When it came to dealing with her chronic sinus problems, Ashley Mulcahy feared the potential cure more than the misery she'd endured since her teens.
The 27-year-old Wichitan had listened to so many horror stories about surgery to open blocked sinuses that she couldn't bring herself to schedule the operation.
"I'd heard from so many people that it's just very painful, with a long recovery time," she said.
But a procedure for relieving sinusitis that's relatively new to the Wichita area has Mulcahy breathing a lot easier, and without the pain and loss of productive time often associated with sinus surgery. Called balloon sinuplasty, it made a believer out of Mulcahy.
"I'm feeling better every day," she said. "I can definitely tell a difference in my breathing."
Sinusitis is an inflammation or infection of the passages that drain each of the sinuses around the nose and eyes. Nationwide, an estimated 37 million people suffer from it, with about a fourth of those unable to get relief from antibiotics or nasal sprays.
In sinus surgery, doctors cut out inflamed tissue and bone. Recovery time of a week or more is standard to let the swelling go down and bleeding stop.
Balloon sinuplasty works on the same principle as angioplasty. The doctor inserts a balloon catheter in a patient's nose to reach the sinus passage, then gradually inflates it to stretch the passage. Patients are often able to return to work and other normal activities the next day.
That Mulcahy refused sinus surgery is somewhat remarkable considering her experience with sinusitis. Mulcahy, who grew up in Blue Springs, Mo., started suffering from allergies in middle school. Seemingly every year her infections became more frequent.
Asked to catalog her symptoms, she said, "Gum and teeth pain. My teeth would hurt all the time to where I wouldn't want to chew. Headaches. A lot of pressure in my nose. Sore throat sometimes for days to where I would think I had strep throat. Severe drainage down the back to my throat."
"I lost five or 10 pounds from just nausea last spring," she said. "I couldn't even eat."
Most frustrating of all was the toll that near-constant fatigue took on her life. Mulcahy graduated from the University of Kansas law school last year and moved here with her husband, Stephen, ready to get to know their new home. Instead, she found herself reserving what energy she had for work.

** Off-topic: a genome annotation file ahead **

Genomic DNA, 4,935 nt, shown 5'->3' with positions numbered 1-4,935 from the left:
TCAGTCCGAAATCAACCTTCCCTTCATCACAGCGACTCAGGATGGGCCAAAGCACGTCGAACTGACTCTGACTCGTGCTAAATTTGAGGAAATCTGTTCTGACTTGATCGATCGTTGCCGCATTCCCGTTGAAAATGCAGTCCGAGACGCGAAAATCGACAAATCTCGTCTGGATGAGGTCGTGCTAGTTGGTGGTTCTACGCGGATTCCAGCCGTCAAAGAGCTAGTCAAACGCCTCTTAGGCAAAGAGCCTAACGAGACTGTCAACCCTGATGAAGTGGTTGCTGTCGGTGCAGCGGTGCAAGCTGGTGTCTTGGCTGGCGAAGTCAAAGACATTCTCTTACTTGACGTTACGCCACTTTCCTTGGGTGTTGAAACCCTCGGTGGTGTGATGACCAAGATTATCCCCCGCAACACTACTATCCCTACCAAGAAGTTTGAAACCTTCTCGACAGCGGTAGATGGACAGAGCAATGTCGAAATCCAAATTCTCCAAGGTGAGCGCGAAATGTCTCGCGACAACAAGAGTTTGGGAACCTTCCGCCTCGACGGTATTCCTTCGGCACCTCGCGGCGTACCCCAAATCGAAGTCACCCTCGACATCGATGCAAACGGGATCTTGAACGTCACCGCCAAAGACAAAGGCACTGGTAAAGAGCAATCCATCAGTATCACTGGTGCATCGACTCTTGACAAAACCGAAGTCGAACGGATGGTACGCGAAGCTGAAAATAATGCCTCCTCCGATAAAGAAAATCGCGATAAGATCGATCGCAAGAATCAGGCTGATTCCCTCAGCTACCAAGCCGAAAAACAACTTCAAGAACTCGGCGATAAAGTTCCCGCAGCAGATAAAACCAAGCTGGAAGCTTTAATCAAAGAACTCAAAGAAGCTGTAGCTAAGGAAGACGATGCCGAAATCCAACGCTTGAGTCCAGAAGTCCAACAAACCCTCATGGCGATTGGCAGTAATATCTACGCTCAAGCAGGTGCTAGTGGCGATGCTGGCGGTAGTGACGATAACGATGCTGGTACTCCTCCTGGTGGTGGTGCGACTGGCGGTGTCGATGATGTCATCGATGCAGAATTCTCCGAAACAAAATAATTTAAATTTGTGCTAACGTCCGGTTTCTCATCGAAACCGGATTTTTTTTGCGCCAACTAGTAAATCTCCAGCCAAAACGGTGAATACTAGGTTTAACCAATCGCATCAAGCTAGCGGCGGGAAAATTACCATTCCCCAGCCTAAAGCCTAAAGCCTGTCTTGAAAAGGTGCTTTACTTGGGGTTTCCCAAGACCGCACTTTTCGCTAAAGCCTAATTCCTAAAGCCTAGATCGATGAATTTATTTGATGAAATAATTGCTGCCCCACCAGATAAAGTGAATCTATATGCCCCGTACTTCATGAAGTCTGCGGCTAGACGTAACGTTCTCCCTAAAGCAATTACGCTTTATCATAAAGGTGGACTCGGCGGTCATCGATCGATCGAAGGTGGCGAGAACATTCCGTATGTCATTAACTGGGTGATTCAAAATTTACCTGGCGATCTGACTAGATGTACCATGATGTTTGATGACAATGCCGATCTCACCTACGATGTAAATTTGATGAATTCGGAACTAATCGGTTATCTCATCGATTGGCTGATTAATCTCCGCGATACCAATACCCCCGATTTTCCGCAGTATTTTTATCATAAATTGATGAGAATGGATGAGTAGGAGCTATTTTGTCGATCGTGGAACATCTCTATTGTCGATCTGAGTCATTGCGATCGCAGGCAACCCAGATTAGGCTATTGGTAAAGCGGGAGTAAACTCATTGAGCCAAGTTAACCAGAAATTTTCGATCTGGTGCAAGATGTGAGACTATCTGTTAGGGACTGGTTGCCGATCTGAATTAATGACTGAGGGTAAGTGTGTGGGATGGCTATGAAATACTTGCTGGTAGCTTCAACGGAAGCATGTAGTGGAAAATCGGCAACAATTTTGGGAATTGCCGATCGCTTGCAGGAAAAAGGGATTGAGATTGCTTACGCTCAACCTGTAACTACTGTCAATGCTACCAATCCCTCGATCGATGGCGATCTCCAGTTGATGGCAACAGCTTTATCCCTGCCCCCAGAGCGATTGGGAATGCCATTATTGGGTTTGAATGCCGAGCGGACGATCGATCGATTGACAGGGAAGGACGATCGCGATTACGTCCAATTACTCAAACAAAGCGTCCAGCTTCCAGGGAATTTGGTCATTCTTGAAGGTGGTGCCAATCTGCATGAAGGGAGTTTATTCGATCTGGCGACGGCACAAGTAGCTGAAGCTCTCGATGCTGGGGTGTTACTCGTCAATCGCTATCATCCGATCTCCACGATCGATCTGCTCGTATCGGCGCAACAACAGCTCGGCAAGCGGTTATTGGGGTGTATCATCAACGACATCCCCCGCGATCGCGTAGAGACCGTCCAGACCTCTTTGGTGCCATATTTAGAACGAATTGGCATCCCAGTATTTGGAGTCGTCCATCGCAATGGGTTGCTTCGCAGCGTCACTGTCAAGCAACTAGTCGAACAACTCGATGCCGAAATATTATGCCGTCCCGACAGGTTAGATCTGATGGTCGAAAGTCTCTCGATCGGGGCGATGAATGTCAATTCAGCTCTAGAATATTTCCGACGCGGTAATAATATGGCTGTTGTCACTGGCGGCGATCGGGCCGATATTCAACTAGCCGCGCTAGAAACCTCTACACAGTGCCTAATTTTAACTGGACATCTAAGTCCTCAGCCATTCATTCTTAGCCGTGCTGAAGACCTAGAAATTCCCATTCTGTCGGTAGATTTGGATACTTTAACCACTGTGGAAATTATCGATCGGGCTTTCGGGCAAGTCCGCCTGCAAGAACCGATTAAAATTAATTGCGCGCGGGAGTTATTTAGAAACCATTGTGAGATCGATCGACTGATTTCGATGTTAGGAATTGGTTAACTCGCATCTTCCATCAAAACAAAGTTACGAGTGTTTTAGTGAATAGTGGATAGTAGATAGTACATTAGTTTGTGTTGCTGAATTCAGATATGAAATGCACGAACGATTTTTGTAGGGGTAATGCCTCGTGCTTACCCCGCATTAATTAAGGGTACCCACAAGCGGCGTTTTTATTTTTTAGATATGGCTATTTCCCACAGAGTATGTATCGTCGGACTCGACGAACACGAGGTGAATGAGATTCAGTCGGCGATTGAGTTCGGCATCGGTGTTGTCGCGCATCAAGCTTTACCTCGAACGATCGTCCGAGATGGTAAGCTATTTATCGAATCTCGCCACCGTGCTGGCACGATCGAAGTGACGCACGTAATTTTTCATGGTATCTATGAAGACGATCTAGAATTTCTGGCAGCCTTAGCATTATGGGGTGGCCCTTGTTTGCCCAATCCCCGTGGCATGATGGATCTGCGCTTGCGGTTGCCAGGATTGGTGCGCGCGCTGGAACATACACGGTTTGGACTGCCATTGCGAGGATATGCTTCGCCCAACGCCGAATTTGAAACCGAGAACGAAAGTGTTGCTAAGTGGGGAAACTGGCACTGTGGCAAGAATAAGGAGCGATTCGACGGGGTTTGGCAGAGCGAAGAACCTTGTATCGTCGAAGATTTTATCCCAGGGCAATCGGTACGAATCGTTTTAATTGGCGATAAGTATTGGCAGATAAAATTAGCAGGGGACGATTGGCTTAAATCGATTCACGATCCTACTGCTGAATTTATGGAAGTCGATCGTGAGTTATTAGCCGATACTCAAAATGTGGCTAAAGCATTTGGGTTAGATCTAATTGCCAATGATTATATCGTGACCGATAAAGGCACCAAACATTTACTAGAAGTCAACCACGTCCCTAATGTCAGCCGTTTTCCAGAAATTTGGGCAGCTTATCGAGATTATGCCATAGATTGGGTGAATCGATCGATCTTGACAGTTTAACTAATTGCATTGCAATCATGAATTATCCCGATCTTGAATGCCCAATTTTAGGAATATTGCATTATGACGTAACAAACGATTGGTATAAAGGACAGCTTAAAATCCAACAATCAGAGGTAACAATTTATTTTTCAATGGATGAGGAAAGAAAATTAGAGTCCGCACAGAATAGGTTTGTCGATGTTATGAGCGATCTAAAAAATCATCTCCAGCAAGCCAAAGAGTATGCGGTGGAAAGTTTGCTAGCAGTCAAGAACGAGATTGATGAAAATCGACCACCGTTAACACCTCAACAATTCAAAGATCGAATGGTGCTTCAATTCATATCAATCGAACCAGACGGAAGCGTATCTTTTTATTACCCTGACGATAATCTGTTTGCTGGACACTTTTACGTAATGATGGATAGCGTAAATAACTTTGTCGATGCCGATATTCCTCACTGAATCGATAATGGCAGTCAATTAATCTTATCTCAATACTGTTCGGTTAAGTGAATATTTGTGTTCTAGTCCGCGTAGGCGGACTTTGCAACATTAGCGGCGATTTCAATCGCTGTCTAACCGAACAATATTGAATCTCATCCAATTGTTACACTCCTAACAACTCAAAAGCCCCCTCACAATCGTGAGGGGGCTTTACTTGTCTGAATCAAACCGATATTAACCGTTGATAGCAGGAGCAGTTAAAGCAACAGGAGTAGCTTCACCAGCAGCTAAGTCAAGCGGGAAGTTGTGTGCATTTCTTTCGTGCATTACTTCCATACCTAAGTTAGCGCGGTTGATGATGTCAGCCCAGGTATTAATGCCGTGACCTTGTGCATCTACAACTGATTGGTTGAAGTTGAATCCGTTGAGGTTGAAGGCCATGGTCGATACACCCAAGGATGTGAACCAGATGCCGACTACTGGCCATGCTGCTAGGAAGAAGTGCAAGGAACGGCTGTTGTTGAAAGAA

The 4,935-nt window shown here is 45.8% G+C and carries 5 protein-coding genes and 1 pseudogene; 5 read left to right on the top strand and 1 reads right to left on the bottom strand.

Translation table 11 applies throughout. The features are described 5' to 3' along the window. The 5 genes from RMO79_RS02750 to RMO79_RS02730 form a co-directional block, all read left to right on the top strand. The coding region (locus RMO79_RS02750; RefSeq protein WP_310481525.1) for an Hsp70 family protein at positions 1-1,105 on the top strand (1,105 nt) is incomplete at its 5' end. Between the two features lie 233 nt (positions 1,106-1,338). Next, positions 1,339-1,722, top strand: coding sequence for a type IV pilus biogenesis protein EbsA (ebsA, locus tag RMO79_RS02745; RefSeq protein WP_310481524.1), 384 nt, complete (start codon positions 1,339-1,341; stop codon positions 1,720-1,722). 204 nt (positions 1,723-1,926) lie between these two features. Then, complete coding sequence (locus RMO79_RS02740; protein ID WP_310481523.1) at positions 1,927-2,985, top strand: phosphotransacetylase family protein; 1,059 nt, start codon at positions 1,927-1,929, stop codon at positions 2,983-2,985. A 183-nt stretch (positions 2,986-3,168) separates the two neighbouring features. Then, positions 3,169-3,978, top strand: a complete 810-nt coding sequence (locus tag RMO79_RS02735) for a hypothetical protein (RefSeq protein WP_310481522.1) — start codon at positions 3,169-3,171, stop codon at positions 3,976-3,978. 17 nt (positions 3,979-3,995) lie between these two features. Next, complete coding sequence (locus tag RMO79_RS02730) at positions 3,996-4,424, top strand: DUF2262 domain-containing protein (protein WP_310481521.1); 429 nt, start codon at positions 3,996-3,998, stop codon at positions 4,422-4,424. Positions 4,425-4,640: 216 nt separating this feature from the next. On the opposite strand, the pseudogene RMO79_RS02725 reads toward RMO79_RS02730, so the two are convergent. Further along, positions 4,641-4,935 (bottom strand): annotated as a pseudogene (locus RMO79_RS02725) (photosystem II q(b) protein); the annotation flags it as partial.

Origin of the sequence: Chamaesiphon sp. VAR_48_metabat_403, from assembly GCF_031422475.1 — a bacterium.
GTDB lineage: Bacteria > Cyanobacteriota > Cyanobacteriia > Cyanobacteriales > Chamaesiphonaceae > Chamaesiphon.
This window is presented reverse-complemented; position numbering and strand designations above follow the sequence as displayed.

"When I'm feeling good, I'm the type of person who is active and always has something planned," she said. "But I've been so sick I haven't been doing anything on the evenings or weekends. There are so many things to do when you're new to Wichita, and I couldn't do them."
She isn't alone in rejecting sinus surgery. According to Brian Johnson, who works for Acclarent, maker of the balloon used in sinuplasty, an estimated 900,000 people in the United States, and some 2,000 in Wichita, refuse that form of surgery each year. About 800 sinus surgeries are performed in Wichita annually, Johnson said.
About 75 people in Wichita have had balloon sinuplasty since it started being performed here last year, Johnson said, while nationwide the figure is 135,000 since its introduction in 2005. Three doctors are offering the procedure locally — David Colgrove of Via Christi Medical Associates, Phillip Harris of Wichita Clinic, and Barry Kimberley of Newton Medical Center.
"The reason the surgery is so effective is that it doesn't tear the membranes inside the nose, so the healing is quicker," said Colgrove, who performed Mulcahy's balloon sinuplasty at Via Christi Hospital on St. Teresa.
For the same reason, the balloon procedure seems to offer a better chance at preventing sinus problems from coming back, he said. So far, the surgery appears to have an initial success rate of 90 to 95 percent, with 85 to 90 percent of the patient's sinuses staying open for four to five years.
"This is just an advance of technique that I think is really worthwhile," Colgrove said.
Kimberley described himself as a "reluctant adopter" of balloon sinuplasty who's now "astounded by the quick recovery time" of patients who've had it.
One of the best things about balloon sinuplasty is that it can be performed on children. Traditional sinus surgery is not usually an option with children because of the risk involved and their lower pain threshold, he said.
"I saw it as an opportunity to treat kids with the snotty nose syndrome," Kimberley said.
Balloon sinuplasty is so noninvasive that he predicts he will be performing it in his office before long.
About the only type of sinus problem that balloon sinuplasty would not treat, he said, is polyps, or growths.
Kimberley predicted it will replace much sinus surgery, especially since Acclarent was acquired by the giant Johnson & Johnson about a year ago. It's covered by most insurance plans, he noted.
Mulcahy's recovery took a little longer than most cases because she had a second procedure, to straighten a deviated septum, at the same time. But two weeks later, she's getting used to feeling good all the time.
"I'm definitely a lot better," she said Friday. "I don't have the fatigue I did before. I have the energy to do things. I'm going to visit friends this weekend."
To watch a video showing the sinuplasty procedure, go to www.balloonsinuplasty.com, click on What Is Balloon Sinuplasty and then on Watch the Balloon Sinuplasty video.